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Johnson, pictured at a meeting with Queen Elizabeth II after he became Prime Minister in July, & # 39; went to the Queen as soon as possible to say how sorry he was & # 39; after Tuesday's ruling

Boris Johnson called the queen to personally apologize for embarrassing her after the Supreme Court ruled that the parliamentary prorogation was illegal.

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A source on Downing Street said Johnson & # 39; contacted the Queen as soon as possible to say how sorry he was & # 39; after the ruling on Tuesday, the Sunday Times.

Earlier this week, 11 the Supreme Court called the prorogation of parliament by the prime minister a & # 39; serious & # 39; threat to democracy.

In a clear verdict, President Lady Hale said the decision to ask the Queen to close the Commons for five weeks & # 39; illegal, void and ineffective & # 39; used to be.

Johnson, pictured at a meeting with Queen Elizabeth II after he became Prime Minister in July, & # 39; went to the Queen as soon as possible to say how sorry he was & # 39; after Tuesday's ruling

Johnson, pictured at a meeting with Queen Elizabeth II after he became Prime Minister in July, & # 39; went to the Queen as soon as possible to say how sorry he was & # 39; after Tuesday's ruling

The ruling allegedly led to a disruption of the relationship between the palace, which & # 39; are unimpressed & # 39 ;, and Downing Street.

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A Whitehall source said: & [39] They [the royal family] are not impressed with what is going on – at the very highest levels of the family. & # 39;

The prime minister would now be just as suspicious as David Cameron, whose memoirs released this week allegedly led to & # 39; dissatisfaction & # 39; in Buckingham Palace.

His autobiography revealed that Mr. Cameron contacted palace officials in 2014, suggesting that Her Majesty & # 39; could raise an eyebrow & # 39; in the short-fought referendum campaign, after a poll predicting a yes win & # 39; in a panic & # 39 ;.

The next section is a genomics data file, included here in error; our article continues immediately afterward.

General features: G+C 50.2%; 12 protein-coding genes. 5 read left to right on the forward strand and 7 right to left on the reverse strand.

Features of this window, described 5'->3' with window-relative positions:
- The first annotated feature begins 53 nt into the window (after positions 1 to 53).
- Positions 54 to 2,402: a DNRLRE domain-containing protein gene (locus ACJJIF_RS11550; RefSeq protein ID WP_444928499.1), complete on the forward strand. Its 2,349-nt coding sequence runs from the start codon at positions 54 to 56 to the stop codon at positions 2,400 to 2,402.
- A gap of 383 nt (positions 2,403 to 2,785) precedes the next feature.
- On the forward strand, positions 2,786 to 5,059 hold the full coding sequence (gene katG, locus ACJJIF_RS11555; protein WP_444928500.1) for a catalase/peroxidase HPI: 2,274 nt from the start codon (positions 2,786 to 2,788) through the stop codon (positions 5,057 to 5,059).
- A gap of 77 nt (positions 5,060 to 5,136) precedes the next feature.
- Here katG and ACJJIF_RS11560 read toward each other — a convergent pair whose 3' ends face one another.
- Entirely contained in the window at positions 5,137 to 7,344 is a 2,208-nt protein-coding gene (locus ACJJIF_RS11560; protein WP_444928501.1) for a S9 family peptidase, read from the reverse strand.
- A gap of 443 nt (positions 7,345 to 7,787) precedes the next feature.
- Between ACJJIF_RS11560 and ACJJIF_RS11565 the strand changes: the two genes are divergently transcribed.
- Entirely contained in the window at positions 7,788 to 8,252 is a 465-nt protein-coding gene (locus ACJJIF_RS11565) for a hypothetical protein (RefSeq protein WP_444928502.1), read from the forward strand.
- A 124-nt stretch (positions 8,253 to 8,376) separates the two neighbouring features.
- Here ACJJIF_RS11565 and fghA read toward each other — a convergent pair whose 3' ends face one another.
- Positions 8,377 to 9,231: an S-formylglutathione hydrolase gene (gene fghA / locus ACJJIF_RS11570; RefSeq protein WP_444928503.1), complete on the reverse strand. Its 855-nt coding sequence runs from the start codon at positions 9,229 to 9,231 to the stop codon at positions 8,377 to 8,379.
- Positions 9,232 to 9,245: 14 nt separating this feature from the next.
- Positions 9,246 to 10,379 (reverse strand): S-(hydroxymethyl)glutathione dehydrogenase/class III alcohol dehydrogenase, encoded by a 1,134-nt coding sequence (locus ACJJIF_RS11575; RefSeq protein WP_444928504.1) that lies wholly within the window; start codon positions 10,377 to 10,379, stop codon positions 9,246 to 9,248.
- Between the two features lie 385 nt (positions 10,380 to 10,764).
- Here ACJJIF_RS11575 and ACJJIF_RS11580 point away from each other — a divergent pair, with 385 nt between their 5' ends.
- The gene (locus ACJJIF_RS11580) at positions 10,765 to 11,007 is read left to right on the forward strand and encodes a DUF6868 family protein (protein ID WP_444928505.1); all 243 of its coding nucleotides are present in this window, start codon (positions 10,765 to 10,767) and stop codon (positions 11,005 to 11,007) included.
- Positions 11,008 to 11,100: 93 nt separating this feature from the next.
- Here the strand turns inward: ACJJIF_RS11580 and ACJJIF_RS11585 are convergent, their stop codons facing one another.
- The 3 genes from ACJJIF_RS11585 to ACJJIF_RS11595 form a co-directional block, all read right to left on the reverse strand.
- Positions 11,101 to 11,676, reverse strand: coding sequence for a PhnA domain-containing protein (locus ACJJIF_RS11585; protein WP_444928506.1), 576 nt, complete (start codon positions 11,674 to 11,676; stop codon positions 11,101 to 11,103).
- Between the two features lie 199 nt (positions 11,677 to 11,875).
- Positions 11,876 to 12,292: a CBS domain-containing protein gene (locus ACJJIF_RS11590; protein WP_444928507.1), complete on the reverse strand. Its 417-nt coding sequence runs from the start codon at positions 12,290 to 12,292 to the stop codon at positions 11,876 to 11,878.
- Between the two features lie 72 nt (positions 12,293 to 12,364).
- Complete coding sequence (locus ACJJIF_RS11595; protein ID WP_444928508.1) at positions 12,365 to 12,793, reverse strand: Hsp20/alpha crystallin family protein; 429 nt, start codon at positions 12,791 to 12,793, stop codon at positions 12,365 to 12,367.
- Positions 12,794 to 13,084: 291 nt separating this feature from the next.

Palace sources criticized the revelation and claimed breaches of confidentiality that could harm the relationship between both parties.

A source revealed to BBC News & it serves the interests of nobody & # 39; for the Prime Minister and Queen's conversations to be public because it & # 39; makes it very difficult for the relationship to thrive & # 39 ;.

Boris Johnson, pictured for the Conservative Party's annual conference in Manchester on Saturday, called the Queen to apologize after his pro-parliamentary proclamation was declared illegal

Boris Johnson, pictured for the Conservative Party's annual conference in Manchester on Saturday, called the Queen to apologize after his pro-parliamentary proclamation was declared illegal

Boris Johnson, pictured for the Conservative Party's annual conference in Manchester on Saturday, called the Queen to apologize after his pro-parliamentary proclamation was declared illegal

In addition to speaking with the sovereign on Tuesday, the prime minister, pictured with girlfriend Carrie Symonds prior to the annual conference of the conservative party in Manchester, also called his cabinet
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In addition to speaking with the sovereign on Tuesday, the prime minister, pictured with girlfriend Carrie Symonds prior to the annual conference of the conservative party in Manchester, also called his cabinet